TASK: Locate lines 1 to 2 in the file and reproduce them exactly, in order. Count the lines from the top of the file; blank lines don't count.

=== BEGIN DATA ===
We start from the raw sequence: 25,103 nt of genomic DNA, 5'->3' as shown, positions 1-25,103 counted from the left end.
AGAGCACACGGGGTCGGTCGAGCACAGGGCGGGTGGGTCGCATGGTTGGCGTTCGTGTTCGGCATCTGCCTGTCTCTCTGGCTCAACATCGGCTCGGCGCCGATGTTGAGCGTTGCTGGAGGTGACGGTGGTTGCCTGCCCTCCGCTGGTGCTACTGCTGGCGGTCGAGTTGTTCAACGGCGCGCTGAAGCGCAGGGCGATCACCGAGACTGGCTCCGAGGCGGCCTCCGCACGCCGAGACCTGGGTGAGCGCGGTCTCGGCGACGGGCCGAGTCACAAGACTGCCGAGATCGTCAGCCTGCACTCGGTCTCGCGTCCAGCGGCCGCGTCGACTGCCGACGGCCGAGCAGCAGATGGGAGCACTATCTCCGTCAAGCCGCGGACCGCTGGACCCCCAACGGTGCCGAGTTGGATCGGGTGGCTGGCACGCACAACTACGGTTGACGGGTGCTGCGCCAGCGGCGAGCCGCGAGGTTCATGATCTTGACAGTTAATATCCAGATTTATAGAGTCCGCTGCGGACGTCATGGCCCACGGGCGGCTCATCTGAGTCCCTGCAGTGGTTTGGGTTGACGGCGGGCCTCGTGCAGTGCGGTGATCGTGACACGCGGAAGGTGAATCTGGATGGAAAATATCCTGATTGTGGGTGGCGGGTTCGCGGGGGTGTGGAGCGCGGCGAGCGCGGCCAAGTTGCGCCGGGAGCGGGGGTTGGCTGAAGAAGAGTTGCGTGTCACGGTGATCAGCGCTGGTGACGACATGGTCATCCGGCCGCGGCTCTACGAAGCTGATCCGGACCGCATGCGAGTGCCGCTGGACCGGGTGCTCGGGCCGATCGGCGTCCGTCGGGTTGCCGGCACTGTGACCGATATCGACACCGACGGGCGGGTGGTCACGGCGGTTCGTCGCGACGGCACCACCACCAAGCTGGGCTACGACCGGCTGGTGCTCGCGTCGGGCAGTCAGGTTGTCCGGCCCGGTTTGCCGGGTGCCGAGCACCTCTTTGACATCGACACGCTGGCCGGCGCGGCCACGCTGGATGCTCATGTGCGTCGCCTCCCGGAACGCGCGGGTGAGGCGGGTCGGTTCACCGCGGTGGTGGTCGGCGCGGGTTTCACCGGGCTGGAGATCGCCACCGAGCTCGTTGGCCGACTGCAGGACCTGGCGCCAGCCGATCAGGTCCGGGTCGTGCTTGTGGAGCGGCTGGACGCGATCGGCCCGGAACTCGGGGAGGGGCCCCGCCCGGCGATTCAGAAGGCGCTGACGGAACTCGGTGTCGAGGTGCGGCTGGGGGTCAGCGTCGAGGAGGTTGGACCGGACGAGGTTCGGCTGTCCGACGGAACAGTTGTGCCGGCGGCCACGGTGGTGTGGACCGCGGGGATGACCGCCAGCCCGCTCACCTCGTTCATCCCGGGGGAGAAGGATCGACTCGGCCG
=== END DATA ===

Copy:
We start from the raw sequence: 25,103 nt of genomic DNA, 5'->3' as shown, positions 1-25,103 counted from the left end.
AGAGCACACGGGGTCGGTCGAGCACAGGGCGGGTGGGTCGCATGGTTGGCGTTCGTGTTCGGCATCTGCCTGTCTCTCTGGCTCAACATCGGCTCGGCGCCGATGTTGAGCGTTGCTGGAGGTGACGGTGGTTGCCTGCCCTCCGCTGGTGCTACTGCTGGCGGTCGAGTTGTTCAACGGCGCGCTGAAGCGCAGGGCGATCACCGAGACTGGCTCCGAGGCGGCCTCCGCACGCCGAGACCTGGGTGAGCGCGGTCTCGGCGACGGGCCGAGTCACAAGACTGCCGAGATCGTCAGCCTGCACTCGGTCTCGCGTCCAGCGGCCGCGTCGACTGCCGACGGCCGAGCAGCAGATGGGAGCACTATCTCCGTCAAGCCGCGGACCGCTGGACCCCCAACGGTGCCGAGTTGGATCGGGTGGCTGGCACGCACAACTACGGTTGACGGGTGCTGCGCCAGCGGCGAGCCGCGAGGTTCATGATCTTGACAGTTAATATCCAGATTTATAGAGTCCGCTGCGGACGTCATGGCCCACGGGCGGCTCATCTGAGTCCCTGCAGTGGTTTGGGTTGACGGCGGGCCTCGTGCAGTGCGGTGATCGTGACACGCGGAAGGTGAATCTGGATGGAAAATATCCTGATTGTGGGTGGCGGGTTCGCGGGGGTGTGGAGCGCGGCGAGCGCGGCCAAGTTGCGCCGGGAGCGGGGGTTGGCTGAAGAAGAGTTGCGTGTCACGGTGATCAGCGCTGGTGACGACATGGTCATCCGGCCGCGGCTCTACGAAGCTGATCCGGACCGCATGCGAGTGCCGCTGGACCGGGTGCTCGGGCCGATCGGCGTCCGTCGGGTTGCCGGCACTGTGACCGATATCGACACCGACGGGCGGGTGGTCACGGCGGTTCGTCGCGACGGCACCACCACCAAGCTGGGCTACGACCGGCTGGTGCTCGCGTCGGGCAGTCAGGTTGTCCGGCCCGGTTTGCCGGGTGCCGAGCACCTCTTTGACATCGACACGCTGGCCGGCGCGGCCACGCTGGATGCTCATGTGCGTCGCCTCCCGGAACGCGCGGGTGAGGCGGGTCGGTTCACCGCGGTGGTGGTCGGCGCGGGTTTCACCGGGCTGGAGATCGCCACCGAGCTCGTTGGCCGACTGCAGGACCTGGCGCCAGCCGATCAGGTCCGGGTCGTGCTTGTGGAGCGGCTGGACGCGATCGGCCCGGAACTCGGGGAGGGGCCCCGCCCGGCGATTCAGAAGGCGCTGACGGAACTCGGTGTCGAGGTGCGGCTGGGGGTCAGCGTCGAGGAGGTTGGACCGGACGAGGTTCGGCTGTCCGACGGAACAGTTGTGCCGGCGGCCACGGTGGTGTGGACCGCGGGGATGACCGCCAGCCCGCTCACCTCGTTCATCCCGGGGGAGAAGGATCGACTCGGCCG